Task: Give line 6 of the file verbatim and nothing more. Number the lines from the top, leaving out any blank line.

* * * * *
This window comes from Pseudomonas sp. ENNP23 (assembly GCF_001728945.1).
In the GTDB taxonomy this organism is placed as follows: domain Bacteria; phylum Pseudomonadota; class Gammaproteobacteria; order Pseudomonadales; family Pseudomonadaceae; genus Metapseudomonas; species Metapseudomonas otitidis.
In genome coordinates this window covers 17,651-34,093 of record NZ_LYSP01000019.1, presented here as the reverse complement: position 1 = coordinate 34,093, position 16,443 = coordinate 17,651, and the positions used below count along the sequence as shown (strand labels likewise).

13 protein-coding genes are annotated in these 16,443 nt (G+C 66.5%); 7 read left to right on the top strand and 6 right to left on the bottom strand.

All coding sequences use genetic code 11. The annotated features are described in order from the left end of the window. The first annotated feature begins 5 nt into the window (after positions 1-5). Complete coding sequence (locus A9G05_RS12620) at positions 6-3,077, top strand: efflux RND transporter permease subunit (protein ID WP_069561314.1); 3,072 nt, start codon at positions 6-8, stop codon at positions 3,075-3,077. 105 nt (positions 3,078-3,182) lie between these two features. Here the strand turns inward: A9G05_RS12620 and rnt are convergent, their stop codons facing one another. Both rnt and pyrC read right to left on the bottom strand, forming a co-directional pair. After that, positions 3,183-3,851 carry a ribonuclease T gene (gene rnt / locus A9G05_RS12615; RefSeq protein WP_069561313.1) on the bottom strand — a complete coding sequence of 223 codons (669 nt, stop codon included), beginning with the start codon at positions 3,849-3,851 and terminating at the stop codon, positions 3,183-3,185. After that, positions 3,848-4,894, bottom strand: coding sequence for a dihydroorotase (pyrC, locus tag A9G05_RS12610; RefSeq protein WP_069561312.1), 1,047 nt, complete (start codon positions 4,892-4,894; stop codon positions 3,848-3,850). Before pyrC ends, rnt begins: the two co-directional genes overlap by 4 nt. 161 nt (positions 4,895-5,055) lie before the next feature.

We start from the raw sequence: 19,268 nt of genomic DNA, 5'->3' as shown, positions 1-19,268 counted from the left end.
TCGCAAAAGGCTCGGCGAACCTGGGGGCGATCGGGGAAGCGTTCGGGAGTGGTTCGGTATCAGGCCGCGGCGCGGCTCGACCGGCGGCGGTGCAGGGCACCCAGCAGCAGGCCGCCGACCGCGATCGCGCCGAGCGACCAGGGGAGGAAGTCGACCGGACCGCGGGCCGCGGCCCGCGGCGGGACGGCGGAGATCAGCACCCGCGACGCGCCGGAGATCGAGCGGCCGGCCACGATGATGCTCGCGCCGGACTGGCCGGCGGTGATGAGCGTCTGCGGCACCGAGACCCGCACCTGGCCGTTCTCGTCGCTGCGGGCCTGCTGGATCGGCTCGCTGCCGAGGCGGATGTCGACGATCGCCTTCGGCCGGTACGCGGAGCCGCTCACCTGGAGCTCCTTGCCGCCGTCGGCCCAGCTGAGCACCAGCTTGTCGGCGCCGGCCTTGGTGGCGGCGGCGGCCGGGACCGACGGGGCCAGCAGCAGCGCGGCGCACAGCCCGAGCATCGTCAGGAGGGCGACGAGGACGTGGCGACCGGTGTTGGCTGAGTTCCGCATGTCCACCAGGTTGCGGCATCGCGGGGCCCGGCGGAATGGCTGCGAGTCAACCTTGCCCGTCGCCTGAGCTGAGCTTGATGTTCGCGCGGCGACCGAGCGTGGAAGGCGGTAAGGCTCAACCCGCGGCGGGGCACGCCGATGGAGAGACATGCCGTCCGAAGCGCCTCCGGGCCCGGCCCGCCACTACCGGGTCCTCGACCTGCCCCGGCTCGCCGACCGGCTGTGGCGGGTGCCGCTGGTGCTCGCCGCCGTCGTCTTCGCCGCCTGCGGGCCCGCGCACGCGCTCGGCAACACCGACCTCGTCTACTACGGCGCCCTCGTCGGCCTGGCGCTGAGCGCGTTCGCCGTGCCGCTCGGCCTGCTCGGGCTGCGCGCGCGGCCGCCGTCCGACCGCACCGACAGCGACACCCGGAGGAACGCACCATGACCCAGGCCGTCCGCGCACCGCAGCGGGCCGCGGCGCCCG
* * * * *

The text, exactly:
We start from the raw sequence: 19,268 nt of genomic DNA, 5'->3' as shown, positions 1-19,268 counted from the left end.